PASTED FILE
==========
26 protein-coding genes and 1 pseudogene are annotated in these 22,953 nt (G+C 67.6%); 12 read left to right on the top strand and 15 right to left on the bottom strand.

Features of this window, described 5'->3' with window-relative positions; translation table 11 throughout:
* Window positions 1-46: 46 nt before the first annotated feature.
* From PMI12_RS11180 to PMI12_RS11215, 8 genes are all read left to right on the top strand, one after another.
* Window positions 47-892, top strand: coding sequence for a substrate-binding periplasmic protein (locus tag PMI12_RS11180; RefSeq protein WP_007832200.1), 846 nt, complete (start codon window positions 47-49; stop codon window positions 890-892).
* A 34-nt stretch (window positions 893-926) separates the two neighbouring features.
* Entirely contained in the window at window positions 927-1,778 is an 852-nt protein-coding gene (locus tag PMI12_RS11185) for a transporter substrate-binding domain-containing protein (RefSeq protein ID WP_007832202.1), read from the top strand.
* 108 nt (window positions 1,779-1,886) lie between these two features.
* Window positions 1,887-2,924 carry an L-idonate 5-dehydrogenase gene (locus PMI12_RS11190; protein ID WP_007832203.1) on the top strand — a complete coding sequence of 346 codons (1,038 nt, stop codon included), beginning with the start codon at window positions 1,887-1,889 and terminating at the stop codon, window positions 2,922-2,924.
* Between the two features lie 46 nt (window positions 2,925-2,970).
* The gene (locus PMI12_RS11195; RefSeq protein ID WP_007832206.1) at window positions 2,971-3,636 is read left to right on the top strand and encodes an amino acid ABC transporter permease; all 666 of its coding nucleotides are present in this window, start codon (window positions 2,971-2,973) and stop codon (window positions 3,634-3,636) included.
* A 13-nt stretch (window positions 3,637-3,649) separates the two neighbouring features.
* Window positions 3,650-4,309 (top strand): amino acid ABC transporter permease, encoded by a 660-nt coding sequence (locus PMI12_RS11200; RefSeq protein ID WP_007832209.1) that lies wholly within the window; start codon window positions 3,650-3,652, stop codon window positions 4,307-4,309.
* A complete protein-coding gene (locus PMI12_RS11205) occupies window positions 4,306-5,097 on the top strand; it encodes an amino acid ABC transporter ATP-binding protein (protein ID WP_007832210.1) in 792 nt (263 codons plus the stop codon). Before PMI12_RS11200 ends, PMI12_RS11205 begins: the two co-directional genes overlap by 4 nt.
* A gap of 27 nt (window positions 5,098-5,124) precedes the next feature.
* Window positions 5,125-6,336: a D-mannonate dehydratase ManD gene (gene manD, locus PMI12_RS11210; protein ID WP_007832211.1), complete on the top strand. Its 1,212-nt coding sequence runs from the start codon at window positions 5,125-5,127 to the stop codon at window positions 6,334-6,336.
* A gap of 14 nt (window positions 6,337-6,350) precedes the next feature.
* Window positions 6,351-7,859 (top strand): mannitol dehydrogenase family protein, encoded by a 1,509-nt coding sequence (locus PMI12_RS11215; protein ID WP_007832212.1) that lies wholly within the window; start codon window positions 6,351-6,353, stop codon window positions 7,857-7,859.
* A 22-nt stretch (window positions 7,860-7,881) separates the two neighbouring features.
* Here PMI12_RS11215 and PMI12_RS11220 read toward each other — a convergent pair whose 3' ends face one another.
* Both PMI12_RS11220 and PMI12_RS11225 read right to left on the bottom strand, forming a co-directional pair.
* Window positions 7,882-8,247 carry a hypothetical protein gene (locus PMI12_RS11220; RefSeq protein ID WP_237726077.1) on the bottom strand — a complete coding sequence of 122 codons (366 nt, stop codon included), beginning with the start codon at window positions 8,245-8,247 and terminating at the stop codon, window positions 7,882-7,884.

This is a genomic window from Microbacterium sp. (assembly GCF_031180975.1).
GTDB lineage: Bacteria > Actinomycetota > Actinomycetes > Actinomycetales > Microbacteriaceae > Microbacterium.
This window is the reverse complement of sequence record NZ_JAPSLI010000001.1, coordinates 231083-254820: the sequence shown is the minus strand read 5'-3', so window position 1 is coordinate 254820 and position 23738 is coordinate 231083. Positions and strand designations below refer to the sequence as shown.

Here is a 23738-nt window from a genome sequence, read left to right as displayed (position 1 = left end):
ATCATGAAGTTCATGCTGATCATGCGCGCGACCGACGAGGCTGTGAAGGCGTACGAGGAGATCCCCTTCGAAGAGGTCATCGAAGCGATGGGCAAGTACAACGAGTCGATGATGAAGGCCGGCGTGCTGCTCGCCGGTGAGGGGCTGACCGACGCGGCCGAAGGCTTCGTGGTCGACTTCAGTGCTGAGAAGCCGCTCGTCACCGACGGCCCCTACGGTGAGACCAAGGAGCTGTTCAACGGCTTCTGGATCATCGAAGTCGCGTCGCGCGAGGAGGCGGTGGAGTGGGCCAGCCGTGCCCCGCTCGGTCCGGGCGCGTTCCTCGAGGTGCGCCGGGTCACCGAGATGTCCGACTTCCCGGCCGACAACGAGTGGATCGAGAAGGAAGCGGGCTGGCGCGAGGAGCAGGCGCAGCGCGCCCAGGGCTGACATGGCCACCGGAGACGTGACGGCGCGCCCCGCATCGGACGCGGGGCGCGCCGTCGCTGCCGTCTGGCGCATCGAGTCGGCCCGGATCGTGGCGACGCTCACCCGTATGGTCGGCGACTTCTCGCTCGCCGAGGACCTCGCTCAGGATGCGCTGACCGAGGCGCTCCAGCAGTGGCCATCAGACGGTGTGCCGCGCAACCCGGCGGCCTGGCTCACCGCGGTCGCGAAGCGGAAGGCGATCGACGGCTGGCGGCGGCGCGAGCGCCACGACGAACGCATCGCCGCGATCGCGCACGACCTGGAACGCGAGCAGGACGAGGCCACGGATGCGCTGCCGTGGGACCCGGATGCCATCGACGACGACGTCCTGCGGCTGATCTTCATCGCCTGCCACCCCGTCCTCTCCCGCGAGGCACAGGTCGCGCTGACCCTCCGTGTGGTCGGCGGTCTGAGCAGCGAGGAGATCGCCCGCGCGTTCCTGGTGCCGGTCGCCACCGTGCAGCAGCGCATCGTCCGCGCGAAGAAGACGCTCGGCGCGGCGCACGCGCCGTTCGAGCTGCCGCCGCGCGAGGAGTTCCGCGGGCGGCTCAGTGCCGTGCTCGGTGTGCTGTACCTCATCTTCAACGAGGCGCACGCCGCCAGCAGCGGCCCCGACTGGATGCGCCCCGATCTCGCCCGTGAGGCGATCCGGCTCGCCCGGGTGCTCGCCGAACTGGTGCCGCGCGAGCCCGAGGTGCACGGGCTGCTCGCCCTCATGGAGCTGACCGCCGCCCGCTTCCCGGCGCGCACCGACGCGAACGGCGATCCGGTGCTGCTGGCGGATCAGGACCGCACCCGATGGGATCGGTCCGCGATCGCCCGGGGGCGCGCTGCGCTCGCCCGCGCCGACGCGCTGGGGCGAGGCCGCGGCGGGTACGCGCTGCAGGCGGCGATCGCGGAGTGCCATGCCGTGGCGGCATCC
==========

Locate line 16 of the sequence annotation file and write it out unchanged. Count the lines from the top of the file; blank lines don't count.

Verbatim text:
* Window positions 5,125-6,336: a D-mannonate dehydratase ManD gene (gene manD, locus PMI12_RS11210; protein ID WP_007832211.1), complete on the top strand. Its 1,212-nt coding sequence runs from the start codon at window positions 5,125-5,127 to the stop codon at window positions 6,334-6,336.